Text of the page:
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The Experience API (or xAPI) is a new specification for learning technology that makes it possible to collect data about the wide range of experiences a person has (online and offline). This API captures data in a consistent format about a person or group’s activities from many technologies. Very different systems are able to securely communicate by capturing and sharing this stream of activities using xAPI’s simple vocabulary.
Previous specifications were difficult and had limitations (see xAPI vs SCORM), but the Experience API is simple and flexible. It lifts many of the older restrictions. Mobile learning, simulations, virtual worlds, serious games, real-world activities, experiential learning, social learning, offline learning, and collaborative learning are just some of the things that can now be recognized and communicated well with the Experience API.
It’s important to know that we don’t own the Experience API. ADL is the steward of the specification. We just know this space so well that ADL asked us to help develop it. The Experience API is community-driven, and free to implement.
And if you already know that you want to leverage the Experience API but need deeper technical assistance, our services group is here to help. Ask them anything. Really. You can also download the full Experience API specification here.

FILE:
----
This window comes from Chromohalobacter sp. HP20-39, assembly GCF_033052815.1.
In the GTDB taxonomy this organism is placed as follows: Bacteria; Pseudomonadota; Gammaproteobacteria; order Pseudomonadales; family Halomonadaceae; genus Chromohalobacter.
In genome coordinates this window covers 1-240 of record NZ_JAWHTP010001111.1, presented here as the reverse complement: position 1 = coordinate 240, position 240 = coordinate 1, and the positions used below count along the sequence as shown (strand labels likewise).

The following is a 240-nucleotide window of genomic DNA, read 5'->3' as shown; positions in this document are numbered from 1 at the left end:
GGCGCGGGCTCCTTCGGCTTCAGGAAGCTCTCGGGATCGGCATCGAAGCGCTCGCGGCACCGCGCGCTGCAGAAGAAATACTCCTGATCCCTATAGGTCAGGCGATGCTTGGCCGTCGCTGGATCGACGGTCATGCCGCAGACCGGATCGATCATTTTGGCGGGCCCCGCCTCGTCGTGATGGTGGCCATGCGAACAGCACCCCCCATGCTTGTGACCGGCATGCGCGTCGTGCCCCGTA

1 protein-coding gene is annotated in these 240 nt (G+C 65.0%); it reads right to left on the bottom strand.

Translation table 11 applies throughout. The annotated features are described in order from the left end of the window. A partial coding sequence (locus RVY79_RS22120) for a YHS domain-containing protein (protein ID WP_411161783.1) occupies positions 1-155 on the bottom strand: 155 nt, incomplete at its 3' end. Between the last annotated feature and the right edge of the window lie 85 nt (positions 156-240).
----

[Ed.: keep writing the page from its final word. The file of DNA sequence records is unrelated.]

ADL, the keepers of SCORM, issued a BAA asking for ideas for the next generation of SCORM. We applied, and they asked us to research what the next-generation e-learning specification could/should look like. We then began gathering information about what the next evolution in the e-learning specification world should be based on:
We called this process Project Tin Can because it was meant to be a two-way conversation between us and the e-learning industry. It’s only fitting that the solution be named the Experience API – an elegant solution for letting learning systems communicate with one another. Check out a much more detailed explanation of Project Tin Can.
We not only realized the standard, we wrote it. Now that it’s in the community’s hands and actively developed by many developers and businesses, we are more engaged than ever. See the evolution of the xAPI spec here.
We are helping people solve hard problems and working with the community to make the standard the best that it can be. Our minds are being blown daily, and we like it. We welcome the opportunity to make this better with you. If you have a question about xAPI, we can help.
Want to find out more about xAPI? Use the links below to dig deeper…
Or are you ready to move on and find out why you should adopt?